Jahangir Moini, Pirouz Piran, in Functional and Clinical Neuroanatomy, 2020
Specialized language areas
Language processing is very complicated and occurs in both cerebral hemispheres. However, it varies between individuals. Related to primarily the left hemisphere are Wernicke’s area and Broca’s area. The first, Wernicke’s area, is close to the auditory cortex, and located in the superior temporal gyrus. It is associated with language comprehension, receiving information from the sensory association areas. It is important in a person’s personality since it integrates sensory information and coordinates the access to auditory and visual memories.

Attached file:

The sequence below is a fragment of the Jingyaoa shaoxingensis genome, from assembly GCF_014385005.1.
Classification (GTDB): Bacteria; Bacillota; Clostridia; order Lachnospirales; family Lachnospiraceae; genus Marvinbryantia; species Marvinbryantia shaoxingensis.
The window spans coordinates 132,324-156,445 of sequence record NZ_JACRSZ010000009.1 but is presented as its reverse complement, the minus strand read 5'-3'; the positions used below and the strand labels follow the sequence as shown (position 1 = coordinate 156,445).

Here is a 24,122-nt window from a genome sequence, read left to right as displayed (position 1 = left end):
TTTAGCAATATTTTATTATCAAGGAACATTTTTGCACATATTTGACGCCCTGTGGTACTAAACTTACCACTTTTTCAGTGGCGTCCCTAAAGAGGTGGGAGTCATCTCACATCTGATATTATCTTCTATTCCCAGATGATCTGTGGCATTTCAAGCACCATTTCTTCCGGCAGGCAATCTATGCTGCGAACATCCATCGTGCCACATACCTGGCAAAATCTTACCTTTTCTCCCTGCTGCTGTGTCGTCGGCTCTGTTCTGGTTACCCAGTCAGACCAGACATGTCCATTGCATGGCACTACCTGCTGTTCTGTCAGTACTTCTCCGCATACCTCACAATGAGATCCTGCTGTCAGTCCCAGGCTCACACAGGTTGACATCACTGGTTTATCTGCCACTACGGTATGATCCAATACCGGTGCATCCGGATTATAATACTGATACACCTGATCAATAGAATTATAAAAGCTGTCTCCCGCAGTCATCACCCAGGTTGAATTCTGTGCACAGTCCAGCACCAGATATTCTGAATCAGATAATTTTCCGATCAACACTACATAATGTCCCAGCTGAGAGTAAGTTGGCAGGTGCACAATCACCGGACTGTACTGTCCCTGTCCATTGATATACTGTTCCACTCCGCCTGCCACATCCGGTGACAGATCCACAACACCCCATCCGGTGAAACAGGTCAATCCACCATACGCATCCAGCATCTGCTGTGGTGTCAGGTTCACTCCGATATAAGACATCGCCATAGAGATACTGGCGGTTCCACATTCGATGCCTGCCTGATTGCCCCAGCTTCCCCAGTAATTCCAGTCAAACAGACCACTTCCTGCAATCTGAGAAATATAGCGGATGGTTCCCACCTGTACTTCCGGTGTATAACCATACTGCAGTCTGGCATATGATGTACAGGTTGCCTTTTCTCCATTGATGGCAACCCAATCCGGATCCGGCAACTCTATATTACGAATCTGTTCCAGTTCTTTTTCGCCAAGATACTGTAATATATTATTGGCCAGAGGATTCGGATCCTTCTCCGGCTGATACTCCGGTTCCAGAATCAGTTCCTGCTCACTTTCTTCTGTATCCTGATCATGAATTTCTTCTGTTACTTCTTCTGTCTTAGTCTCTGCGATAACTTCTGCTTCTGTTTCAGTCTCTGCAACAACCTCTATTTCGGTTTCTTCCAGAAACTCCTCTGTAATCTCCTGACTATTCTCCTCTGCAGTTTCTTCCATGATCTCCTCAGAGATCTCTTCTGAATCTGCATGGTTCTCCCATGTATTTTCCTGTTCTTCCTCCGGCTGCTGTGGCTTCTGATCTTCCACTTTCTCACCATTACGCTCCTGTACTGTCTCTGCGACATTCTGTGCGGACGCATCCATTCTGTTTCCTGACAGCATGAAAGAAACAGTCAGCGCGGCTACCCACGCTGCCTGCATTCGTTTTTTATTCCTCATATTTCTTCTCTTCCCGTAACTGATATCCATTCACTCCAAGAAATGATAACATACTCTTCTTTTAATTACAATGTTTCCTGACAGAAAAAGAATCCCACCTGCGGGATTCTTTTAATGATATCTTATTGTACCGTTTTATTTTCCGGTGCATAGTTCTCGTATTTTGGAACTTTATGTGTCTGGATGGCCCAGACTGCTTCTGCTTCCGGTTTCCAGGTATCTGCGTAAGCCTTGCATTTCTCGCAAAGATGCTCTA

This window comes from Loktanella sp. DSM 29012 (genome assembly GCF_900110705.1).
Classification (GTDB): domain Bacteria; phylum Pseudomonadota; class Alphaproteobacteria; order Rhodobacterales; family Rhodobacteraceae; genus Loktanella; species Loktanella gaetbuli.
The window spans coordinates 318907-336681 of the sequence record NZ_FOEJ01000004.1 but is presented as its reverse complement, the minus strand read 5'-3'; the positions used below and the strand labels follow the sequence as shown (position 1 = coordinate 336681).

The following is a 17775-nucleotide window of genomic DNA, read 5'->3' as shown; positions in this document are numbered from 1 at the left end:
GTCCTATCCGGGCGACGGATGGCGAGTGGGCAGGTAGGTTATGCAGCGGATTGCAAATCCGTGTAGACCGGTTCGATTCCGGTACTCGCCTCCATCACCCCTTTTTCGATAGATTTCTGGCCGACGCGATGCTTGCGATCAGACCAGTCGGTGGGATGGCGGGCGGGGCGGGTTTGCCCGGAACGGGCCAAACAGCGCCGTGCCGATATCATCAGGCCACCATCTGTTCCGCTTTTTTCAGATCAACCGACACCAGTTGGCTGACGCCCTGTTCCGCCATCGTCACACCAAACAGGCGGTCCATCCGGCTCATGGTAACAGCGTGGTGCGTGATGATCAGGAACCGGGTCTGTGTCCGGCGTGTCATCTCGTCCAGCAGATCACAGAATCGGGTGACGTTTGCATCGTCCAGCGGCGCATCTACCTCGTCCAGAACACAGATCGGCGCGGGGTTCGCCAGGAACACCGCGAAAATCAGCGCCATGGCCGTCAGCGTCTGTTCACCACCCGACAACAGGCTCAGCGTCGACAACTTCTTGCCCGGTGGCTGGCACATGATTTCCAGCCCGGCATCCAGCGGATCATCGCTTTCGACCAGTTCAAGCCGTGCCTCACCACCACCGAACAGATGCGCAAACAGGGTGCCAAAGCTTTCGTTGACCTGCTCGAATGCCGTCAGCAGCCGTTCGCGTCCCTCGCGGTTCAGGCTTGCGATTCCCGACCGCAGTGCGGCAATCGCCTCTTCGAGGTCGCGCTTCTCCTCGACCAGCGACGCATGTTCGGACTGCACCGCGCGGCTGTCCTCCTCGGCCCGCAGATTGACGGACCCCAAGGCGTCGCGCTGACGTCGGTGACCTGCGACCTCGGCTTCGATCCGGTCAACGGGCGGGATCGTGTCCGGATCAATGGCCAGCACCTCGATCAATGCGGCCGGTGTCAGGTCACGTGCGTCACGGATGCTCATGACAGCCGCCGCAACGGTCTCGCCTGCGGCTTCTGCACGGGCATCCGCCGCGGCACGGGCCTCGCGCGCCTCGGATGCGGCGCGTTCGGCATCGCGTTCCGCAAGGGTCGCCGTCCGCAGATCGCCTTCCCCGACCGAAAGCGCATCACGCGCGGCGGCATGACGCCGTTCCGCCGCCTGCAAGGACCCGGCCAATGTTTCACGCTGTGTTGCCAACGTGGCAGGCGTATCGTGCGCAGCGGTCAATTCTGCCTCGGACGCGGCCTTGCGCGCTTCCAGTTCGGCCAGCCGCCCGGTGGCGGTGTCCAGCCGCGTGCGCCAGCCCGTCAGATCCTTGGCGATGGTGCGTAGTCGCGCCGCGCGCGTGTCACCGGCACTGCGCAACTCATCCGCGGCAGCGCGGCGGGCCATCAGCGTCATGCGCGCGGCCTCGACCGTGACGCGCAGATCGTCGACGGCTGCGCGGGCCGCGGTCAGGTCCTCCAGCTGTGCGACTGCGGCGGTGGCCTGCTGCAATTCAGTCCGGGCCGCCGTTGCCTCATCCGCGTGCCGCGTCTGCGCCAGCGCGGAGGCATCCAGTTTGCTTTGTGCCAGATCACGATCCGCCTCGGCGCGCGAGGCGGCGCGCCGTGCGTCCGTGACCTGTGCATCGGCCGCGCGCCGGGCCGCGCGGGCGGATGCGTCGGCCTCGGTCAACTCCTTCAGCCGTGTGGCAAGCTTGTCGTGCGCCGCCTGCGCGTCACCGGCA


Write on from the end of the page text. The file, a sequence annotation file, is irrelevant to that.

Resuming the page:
Broca’s area is also known as the motor speech area. It is near the motor cortex and utilized in speech production, located in the inferior frontal gyrus. This area regulates breathing patterns while speaking and vocalizations required for normal speech. It coordinates the activities of the muscles of respiration, the larynx, the pharynx, as well as those of the cheeks, lips, jaws, and tongue. If a person has damage to Broca’s area, sounds can be made, but words cannot be formed. The receptive speech area is another name for the auditory association area. It utilizes feedback to adjust motor commands from the motor speech area. Many different speech-related problems can occur because of damage to a specific sensory area. Some patients have problems with speaking but understand the usage of correct words, while others can speak consistently yet use many incorrect words. Please note that these two (Broca’s and Wernicke’s areas) are the main language centers. However, in order to be able to read, speak, and write, other areas of the brain need to function in coordination.